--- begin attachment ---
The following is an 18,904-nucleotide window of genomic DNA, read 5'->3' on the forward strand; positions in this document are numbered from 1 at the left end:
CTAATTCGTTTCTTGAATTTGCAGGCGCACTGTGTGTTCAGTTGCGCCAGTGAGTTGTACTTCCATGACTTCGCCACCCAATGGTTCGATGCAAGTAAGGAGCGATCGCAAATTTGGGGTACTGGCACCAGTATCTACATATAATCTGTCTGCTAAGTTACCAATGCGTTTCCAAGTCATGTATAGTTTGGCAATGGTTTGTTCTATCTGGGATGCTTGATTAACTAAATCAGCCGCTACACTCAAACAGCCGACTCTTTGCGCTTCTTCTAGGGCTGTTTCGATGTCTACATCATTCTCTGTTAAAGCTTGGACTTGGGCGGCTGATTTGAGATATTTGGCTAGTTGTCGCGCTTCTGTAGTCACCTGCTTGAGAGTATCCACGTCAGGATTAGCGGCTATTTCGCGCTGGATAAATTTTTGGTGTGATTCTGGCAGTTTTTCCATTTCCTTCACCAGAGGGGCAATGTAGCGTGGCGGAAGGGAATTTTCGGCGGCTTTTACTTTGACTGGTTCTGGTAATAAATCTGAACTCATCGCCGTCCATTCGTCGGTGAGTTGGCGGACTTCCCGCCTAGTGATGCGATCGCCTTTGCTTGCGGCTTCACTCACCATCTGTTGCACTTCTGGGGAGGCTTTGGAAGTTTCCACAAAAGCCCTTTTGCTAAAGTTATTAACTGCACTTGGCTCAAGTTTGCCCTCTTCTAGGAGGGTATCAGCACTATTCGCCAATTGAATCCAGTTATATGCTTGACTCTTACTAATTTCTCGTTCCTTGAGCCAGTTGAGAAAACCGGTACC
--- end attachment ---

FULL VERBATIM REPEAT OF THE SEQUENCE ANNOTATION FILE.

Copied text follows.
The following is an 18,904-nucleotide window of genomic DNA, read 5'->3' on the forward strand; positions in this document are numbered from 1 at the left end:
CTAATTCGTTTCTTGAATTTGCAGGCGCACTGTGTGTTCAGTTGCGCCAGTGAGTTGTACTTCCATGACTTCGCCACCCAATGGTTCGATGCAAGTAAGGAGCGATCGCAAATTTGGGGTACTGGCACCAGTATCTACATATAATCTGTCTGCTAAGTTACCAATGCGTTTCCAAGTCATGTATAGTTTGGCAATGGTTTGTTCTATCTGGGATGCTTGATTAACTAAATCAGCCGCTACACTCAAACAGCCGACTCTTTGCGCTTCTTCTAGGGCTGTTTCGATGTCTACATCATTCTCTGTTAAAGCTTGGACTTGGGCGGCTGATTTGAGATATTTGGCTAGTTGTCGCGCTTCTGTAGTCACCTGCTTGAGAGTATCCACGTCAGGATTAGCGGCTATTTCGCGCTGGATAAATTTTTGGTGTGATTCTGGCAGTTTTTCCATTTCCTTCACCAGAGGGGCAATGTAGCGTGGCGGAAGGGAATTTTCGGCGGCTTTTACTTTGACTGGTTCTGGTAATAAATCTGAACTCATCGCCGTCCATTCGTCGGTGAGTTGGCGGACTTCCCGCCTAGTGATGCGATCGCCTTTGCTTGCGGCTTCACTCACCATCTGTTGCACTTCTGGGGAGGCTTTGGAAGTTTCCACAAAAGCCCTTTTGCTAAAGTTATTAACTGCACTTGGCTCAAGTTTGCCCTCTTCTAGGAGGGTATCAGCACTATTCGCCAATTGAATCCAGTTATATGCTTGACTCTTACTAATTTCTCGTTCCTTGAGCCAGTTGAGAAAACCGGTACC